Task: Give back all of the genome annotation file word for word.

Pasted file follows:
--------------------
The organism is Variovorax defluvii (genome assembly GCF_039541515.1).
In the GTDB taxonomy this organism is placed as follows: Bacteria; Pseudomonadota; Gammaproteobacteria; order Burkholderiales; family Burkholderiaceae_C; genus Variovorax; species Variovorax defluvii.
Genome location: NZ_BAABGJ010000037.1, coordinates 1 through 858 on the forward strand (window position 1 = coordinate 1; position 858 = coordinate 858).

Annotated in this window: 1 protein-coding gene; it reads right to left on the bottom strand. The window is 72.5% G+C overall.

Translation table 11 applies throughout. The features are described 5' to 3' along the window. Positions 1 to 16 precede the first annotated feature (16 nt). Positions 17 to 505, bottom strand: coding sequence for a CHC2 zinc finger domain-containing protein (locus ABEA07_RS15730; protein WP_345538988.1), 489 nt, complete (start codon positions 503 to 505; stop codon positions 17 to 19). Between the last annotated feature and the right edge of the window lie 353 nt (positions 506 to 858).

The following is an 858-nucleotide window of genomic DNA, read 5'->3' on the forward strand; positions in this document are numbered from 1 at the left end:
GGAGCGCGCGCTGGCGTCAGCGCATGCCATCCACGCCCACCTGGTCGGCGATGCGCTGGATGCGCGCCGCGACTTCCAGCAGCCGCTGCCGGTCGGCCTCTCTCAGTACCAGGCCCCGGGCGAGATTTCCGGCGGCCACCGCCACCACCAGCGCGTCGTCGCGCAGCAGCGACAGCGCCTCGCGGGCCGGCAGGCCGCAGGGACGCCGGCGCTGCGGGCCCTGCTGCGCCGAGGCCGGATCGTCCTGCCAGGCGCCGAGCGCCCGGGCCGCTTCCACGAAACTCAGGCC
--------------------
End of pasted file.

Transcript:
The organism is Variovorax defluvii (genome assembly GCF_039541515.1).
In the GTDB taxonomy this organism is placed as follows: Bacteria; Pseudomonadota; Gammaproteobacteria; order Burkholderiales; family Burkholderiaceae_C; genus Variovorax; species Variovorax defluvii.
Genome location: NZ_BAABGJ010000037.1, coordinates 1 through 858 on the forward strand (window position 1 = coordinate 1; position 858 = coordinate 858).

Annotated in this window: 1 protein-coding gene; it reads right to left on the bottom strand. The window is 72.5% G+C overall.

Translation table 11 applies throughout. The features are described 5' to 3' along the window. Positions 1 to 16 precede the first annotated feature (16 nt). Positions 17 to 505, bottom strand: coding sequence for a CHC2 zinc finger domain-containing protein (locus ABEA07_RS15730; protein WP_345538988.1), 489 nt, complete (start codon positions 503 to 505; stop codon positions 17 to 19). Between the last annotated feature and the right edge of the window lie 353 nt (positions 506 to 858).

The following is an 858-nucleotide window of genomic DNA, read 5'->3' on the forward strand; positions in this document are numbered from 1 at the left end:
GGAGCGCGCGCTGGCGTCAGCGCATGCCATCCACGCCCACCTGGTCGGCGATGCGCTGGATGCGCGCCGCGACTTCCAGCAGCCGCTGCCGGTCGGCCTCTCTCAGTACCAGGCCCCGGGCGAGATTTCCGGCGGCCACCGCCACCACCAGCGCGTCGTCGCGCAGCAGCGACAGCGCCTCGCGGGCCGGCAGGCCGCAGGGACGCCGGCGCTGCGGGCCCTGCTGCGCCGAGGCCGGATCGTCCTGCCAGGCGCCGAGCGCCCGGGCCGCTTCCACGAAACTCAGGCC